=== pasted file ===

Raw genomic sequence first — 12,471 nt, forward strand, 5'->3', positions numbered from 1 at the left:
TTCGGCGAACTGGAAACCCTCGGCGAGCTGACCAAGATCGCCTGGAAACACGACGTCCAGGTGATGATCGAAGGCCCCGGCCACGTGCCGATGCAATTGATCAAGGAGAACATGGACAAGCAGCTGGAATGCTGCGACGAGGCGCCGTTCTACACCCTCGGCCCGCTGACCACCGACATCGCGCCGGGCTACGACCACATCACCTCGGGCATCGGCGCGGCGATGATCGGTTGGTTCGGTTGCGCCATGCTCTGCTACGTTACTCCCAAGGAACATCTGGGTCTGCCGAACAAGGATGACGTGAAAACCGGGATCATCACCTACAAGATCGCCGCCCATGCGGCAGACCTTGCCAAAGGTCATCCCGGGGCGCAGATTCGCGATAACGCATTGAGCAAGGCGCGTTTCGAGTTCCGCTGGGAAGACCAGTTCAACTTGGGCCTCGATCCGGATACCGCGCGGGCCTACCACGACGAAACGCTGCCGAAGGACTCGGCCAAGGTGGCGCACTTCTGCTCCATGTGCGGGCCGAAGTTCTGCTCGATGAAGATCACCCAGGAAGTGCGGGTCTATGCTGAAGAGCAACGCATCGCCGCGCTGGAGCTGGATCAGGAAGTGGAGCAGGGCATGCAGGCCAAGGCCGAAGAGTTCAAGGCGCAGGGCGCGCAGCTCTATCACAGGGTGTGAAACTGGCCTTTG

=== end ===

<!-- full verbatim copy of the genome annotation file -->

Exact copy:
Raw genomic sequence first — 12,471 nt, forward strand, 5'->3', positions numbered from 1 at the left:
TTCGGCGAACTGGAAACCCTCGGCGAGCTGACCAAGATCGCCTGGAAACACGACGTCCAGGTGATGATCGAAGGCCCCGGCCACGTGCCGATGCAATTGATCAAGGAGAACATGGACAAGCAGCTGGAATGCTGCGACGAGGCGCCGTTCTACACCCTCGGCCCGCTGACCACCGACATCGCGCCGGGCTACGACCACATCACCTCGGGCATCGGCGCGGCGATGATCGGTTGGTTCGGTTGCGCCATGCTCTGCTACGTTACTCCCAAGGAACATCTGGGTCTGCCGAACAAGGATGACGTGAAAACCGGGATCATCACCTACAAGATCGCCGCCCATGCGGCAGACCTTGCCAAAGGTCATCCCGGGGCGCAGATTCGCGATAACGCATTGAGCAAGGCGCGTTTCGAGTTCCGCTGGGAAGACCAGTTCAACTTGGGCCTCGATCCGGATACCGCGCGGGCCTACCACGACGAAACGCTGCCGAAGGACTCGGCCAAGGTGGCGCACTTCTGCTCCATGTGCGGGCCGAAGTTCTGCTCGATGAAGATCACCCAGGAAGTGCGGGTCTATGCTGAAGAGCAACGCATCGCCGCGCTGGAGCTGGATCAGGAAGTGGAGCAGGGCATGCAGGCCAAGGCCGAAGAGTTCAAGGCGCAGGGCGCGCAGCTCTATCACAGGGTGTGAAACTGGCCTTTG